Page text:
Dawn Mitschele’s music is comfortable and smooth. Easily accessible on bandcamp, Mitschele presents a relaxing brand of easy-listening rock that will make avid fans of many, many readers. Her style will be welcome to fans of 1970s rock of Fleetwood Mac or The Eagles. Her album, though just an EP, has a nice balance to it with a consistent sound of soft rock.
The first song “Lamplighter” sports great harmonies and an easy-listening rock feel. The second track, the album’s title track, “Love Remains” has a bluesier quality to it. The tone puts listeners in the mood of acoustic rocker Jennifer Knapp. The vocal improvs on “Love Remains” are particularly exciting and show off Mitschele’s vocal control. The lyrics of the song are about committing to a lifetime of love together and, again, seems to fit the genre of easy-listening rock quite well.
The jazzy “The Queen” is the make-or-break song on the album and Mitschele really makes it work. The tone of the song is exotic and foreign, but Mitschele really gives it the flavor that it needs. Her tone is jazzy, but still clear. She doesn’t find a need to unnecessarily alter her own voice. What is ultimately a song about a bit of a harlot, Mitchele’s lyrics are poetic and fun. “She’ll treat you just like a king yeah, she’ll give you everything. That is until the next better thing comes along, then she’ll be gone.”
“Once and Again Friend” is a smart song. It’s snappy and pointed throughout. Listeners can easily relate to the song. It strikes us as the kind of song that ought to make it onto mix albums for coffeehouses and clubs. It’s relaxing and the harmonies are fantastic. It steps a bit out of the genre of the rest of the album, but it does so in a particularly good way. The unrequited love obvious in the song is tragic in all the right ways. The spoken section of the song is a bit quirky, but it seems to work with the funky bass present in the song. It’s soft soul done right.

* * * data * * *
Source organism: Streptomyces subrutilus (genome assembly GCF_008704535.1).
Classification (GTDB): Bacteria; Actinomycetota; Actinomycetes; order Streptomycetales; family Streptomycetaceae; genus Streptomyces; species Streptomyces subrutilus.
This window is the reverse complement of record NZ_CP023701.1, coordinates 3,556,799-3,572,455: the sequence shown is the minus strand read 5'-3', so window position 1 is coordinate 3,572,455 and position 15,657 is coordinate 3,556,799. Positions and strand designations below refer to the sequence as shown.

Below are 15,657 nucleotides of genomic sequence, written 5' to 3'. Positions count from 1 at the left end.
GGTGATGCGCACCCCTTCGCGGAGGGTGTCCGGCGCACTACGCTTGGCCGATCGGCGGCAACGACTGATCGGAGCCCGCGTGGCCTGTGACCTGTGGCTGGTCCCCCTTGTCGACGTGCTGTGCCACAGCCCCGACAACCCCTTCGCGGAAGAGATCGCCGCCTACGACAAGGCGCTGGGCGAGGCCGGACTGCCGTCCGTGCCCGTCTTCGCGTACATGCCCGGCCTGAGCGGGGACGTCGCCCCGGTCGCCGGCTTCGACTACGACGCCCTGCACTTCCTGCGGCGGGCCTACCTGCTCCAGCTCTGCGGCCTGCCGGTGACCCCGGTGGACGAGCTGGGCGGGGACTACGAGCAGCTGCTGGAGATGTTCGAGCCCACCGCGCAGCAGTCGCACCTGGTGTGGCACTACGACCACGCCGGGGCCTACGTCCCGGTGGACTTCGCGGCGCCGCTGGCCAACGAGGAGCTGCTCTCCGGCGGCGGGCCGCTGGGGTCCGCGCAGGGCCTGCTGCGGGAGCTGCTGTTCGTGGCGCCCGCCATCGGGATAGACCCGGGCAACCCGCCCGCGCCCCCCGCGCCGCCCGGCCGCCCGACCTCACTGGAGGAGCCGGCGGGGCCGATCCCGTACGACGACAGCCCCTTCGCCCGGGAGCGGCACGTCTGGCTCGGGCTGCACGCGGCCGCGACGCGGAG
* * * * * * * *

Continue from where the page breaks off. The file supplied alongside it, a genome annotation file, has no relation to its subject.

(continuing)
The last track “This Time Next Year” has a stronger folk flavor to it, but Mitschele’s vocal tone shaping is powerfully jazz again. This is not the sort of Etta James jazz standard readers might be envisioning. It is, rather, a way of shaping the sound to have an edge to it. Mitschele does this in such a way that gives her range and sound a beautiful shape. The duskiness with which she sings “this time next year” at the end of the chorus is just… indescribably good. We strongly recommend you give it a listen.
Mitschele’s album comes to us at a good time. Her unique sound will satisfy many of our readers that might be frustrated with some of the redundancy in the Indie music world. Mitschele’s originally on a well-produced album puts her in a good place to be very successful. If she continues to write these mature albums with strong lyrics and her special vocals, listeners will be satisfied. Listen… easy… and enjoy.